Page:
It has been awhile since my last post, and I apologize for the few folks who follow my rants. Over the last few months I have been busy working on my boat (she is almost 30 years old now and needs some major refitting). Since starting to play hockey again I have been spending a lot of time at the gym and on the ice and trying to keep my body from getting too battered in the games (for I too am older now…let’s just say more than 30). I have also done a bit of soul searching on the past year or so reflecting on the high points and the low points as well.
So, the refitting on the boat is almost complete and she is ready for a nice long trip to the Gulf Islands starting next week. The Monarch’s Div 7A team finished the regular summer hockey season in first place and playoffs are this week. Winter season doesn’t start until October so I have a month and a half to recuperate. And, I have contemplated a few things to help nurture my professional and personal growth that I will proactively begin working on…beginning with a vacation to the Gulf Islands next week.
But, for now I want to talk more about code coverage. Not the number! Forget the measure! The code coverage percentage is simply a magic metric for pointy-haired managers and other thoughtless chowderheads who like to wave it around as if it actually means something. Look…as a manager I really don’t give a rat’s butt about what percentage of coverage was achieved by testing. If you tell me that your testing achieved 80% code coverage I will probably say, “That’s great! Now tell me about the 20% of the code that you didn’t test!” As a manager what I want to know is:
- Did we run the right tests? Did the test suites we ran give us the information that we need to make good business decisions?
- What is my potential exposure to risk in the areas of untested code and how do/can we reduce that risk?
I have said for years now that the future of professional testing is not simply about beating on a product and finding bugs. The future of testing lies in our ability to design effective tests and critically analyze results in order to provide better information to our primary customers (the decision makers). Code coverage is about analyzing the results and potentially designing additional functional tests, or at least being able to explain why areas of the code are untested.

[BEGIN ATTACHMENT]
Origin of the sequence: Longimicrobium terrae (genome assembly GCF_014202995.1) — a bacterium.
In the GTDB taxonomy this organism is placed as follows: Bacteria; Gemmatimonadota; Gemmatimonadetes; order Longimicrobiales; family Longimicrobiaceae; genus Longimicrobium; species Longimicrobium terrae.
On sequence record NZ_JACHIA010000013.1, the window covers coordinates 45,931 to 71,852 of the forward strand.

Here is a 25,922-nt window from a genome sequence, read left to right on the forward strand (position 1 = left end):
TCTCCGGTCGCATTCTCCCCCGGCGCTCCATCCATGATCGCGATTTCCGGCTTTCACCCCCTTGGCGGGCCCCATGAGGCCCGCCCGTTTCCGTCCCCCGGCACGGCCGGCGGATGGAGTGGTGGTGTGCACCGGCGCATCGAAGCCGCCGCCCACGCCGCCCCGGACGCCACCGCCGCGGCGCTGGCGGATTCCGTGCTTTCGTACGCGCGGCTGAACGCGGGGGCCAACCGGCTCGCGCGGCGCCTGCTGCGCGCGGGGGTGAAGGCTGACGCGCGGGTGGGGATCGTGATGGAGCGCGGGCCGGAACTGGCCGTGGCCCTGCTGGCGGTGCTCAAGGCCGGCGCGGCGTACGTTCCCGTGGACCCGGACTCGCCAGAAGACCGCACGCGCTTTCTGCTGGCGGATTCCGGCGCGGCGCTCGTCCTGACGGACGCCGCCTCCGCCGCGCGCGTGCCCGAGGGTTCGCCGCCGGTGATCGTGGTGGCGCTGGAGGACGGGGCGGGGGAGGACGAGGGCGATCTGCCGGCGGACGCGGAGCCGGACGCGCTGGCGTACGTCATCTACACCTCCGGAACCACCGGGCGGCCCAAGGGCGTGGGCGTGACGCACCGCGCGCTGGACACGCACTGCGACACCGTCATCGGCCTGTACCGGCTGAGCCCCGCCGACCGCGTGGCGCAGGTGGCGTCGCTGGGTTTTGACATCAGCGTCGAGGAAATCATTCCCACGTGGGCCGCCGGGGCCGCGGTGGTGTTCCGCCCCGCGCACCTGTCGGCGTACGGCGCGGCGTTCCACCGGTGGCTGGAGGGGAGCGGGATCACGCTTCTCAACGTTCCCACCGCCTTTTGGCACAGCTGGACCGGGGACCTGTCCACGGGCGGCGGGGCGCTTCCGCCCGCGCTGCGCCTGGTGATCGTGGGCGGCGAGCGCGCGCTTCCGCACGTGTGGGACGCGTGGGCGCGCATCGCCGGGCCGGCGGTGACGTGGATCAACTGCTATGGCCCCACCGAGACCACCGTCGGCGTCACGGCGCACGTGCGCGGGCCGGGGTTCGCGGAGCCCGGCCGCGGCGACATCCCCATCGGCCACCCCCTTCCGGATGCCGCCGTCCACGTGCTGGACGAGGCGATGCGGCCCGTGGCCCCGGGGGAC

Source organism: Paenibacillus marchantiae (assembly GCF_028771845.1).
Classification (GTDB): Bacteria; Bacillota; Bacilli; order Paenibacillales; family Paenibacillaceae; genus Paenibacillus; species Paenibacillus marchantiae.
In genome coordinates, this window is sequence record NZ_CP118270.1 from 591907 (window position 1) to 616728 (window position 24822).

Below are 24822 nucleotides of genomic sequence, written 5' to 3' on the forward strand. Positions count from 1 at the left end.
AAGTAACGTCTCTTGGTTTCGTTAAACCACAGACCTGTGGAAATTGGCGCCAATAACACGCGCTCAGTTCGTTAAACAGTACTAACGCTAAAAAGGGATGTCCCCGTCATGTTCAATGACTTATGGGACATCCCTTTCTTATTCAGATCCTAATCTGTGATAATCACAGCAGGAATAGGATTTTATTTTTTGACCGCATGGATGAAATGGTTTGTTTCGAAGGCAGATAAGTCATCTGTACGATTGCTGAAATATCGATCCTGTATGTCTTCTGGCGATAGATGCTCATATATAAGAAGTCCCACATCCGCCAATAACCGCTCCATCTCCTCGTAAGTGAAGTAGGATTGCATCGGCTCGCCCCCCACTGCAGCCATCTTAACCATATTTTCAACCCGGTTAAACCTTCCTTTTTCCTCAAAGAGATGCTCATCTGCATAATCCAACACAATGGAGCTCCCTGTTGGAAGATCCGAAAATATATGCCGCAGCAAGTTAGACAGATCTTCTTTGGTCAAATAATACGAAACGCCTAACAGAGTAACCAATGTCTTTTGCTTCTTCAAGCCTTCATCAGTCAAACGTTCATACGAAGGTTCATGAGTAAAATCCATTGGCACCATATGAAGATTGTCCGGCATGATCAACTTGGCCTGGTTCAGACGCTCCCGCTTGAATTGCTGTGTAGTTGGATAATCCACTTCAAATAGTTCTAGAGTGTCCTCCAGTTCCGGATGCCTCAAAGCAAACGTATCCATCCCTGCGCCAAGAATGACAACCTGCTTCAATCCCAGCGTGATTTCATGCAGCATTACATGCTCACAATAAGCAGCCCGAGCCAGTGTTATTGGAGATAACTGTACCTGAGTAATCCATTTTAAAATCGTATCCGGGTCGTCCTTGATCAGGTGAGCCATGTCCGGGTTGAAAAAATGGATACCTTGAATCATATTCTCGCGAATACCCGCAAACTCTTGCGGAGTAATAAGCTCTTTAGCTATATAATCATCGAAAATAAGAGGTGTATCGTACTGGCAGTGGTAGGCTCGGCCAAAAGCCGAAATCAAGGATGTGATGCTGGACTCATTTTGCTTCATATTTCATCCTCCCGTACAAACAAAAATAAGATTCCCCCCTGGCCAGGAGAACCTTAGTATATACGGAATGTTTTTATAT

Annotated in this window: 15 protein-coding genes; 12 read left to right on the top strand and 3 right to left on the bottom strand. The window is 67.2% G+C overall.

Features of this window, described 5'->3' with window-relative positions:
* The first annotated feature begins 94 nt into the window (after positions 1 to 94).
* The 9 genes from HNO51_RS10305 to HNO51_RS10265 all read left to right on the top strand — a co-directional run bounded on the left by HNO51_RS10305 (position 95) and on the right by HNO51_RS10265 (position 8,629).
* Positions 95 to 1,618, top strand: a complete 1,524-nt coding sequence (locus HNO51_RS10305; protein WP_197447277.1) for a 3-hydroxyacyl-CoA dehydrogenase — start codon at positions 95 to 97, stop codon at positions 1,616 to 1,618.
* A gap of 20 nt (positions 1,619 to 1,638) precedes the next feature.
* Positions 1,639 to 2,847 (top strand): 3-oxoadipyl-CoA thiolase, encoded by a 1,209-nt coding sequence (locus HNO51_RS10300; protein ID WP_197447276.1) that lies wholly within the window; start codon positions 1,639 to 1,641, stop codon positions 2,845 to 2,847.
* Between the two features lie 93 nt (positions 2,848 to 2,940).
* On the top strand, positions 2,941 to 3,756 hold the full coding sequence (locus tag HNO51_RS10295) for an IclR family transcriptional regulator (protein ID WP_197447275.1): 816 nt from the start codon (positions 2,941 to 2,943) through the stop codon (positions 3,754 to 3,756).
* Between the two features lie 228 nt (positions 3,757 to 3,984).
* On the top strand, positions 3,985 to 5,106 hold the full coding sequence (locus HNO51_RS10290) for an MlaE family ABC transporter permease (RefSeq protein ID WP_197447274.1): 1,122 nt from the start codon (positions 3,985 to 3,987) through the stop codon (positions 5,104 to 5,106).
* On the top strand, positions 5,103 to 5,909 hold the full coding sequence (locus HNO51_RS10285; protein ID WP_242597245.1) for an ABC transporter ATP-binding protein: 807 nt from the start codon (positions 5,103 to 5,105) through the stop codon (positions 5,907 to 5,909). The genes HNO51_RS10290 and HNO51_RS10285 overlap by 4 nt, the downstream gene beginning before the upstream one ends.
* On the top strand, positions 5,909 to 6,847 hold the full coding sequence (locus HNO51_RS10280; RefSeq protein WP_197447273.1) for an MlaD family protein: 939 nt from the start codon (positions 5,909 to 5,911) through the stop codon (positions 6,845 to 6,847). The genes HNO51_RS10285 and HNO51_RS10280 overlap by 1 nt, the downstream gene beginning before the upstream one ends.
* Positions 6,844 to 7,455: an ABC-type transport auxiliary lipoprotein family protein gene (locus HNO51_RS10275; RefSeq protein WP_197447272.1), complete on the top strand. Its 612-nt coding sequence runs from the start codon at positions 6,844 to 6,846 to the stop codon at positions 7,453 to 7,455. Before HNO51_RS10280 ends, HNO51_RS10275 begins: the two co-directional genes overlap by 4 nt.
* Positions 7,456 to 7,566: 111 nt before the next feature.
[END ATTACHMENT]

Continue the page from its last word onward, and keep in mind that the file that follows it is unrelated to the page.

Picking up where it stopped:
Did we run the right tests?
The code coverage metric simply measures the number of statements in the code have been exercised by monitoring control flow through the code. Control flow through code is sequential until it hits some type of branch such as an if statement, a for loop, or an exception. For example, when we call the CalculateMonthlyMortgage method below control flows sequentially from the statement in line 6 to the statement in lines 7 and 8 and finally to the return statement in line 9.
So, by passing in a value of 250000 for the principle, 4.5 for the annual interest rate, and 360 for the months parameter the method would return an expected value of 1266.71327456471 and we would measure 100% coverage of this method. That’s a happy path test. Yes, it does what we think it is supposed to do. But, what happens when we pass in a value of 0 to the annualInterest parameter? Control flows through the method as described above giving us 100% code coverage, but the return value is NaN, or Not a Number. Similarly, if the value for the months parameter is 0 we get 100% code coverage and the return value is Infinity. Of course, negative values for any of the parameters would also produce undesirable output results.
This example illustrates sequential control flow through a method that contains simple statements. When branching conditions occur in software the control flow through the method becomes a bit more complicated as does the testing required. The following snippet counts the number of characters in a string. But, to prevent a null reference exception we use a predicate or conditional statement in line 4 that branches control flow from line 4 to line 12 if the input argument is null, and from line 4 to the loop structure starting in line 6 if the string is not null. If the input argument is an empty string control will flow from line 6 to line 10 bypassing the inner block that increments the count variable. But, if the input argument is a string of at least 1 character control flows from line 6 to line 8 and loops back to line 6 until all characters in the string are counted. (This previous post shows how you can create a model or control flow graph to map control flow through an algorithm.)
These are just 2 simple examples designed to illustrate how we can get high levels of code coverage yet still have bugs lurking in our software. Code coverage tools tell us whether we exercised code; it doesn’t tell us if we ran the right set of tests to expose potential issues.
Next week let’s continue this with some thoughts on analyzing code coverage results to help reduce risk.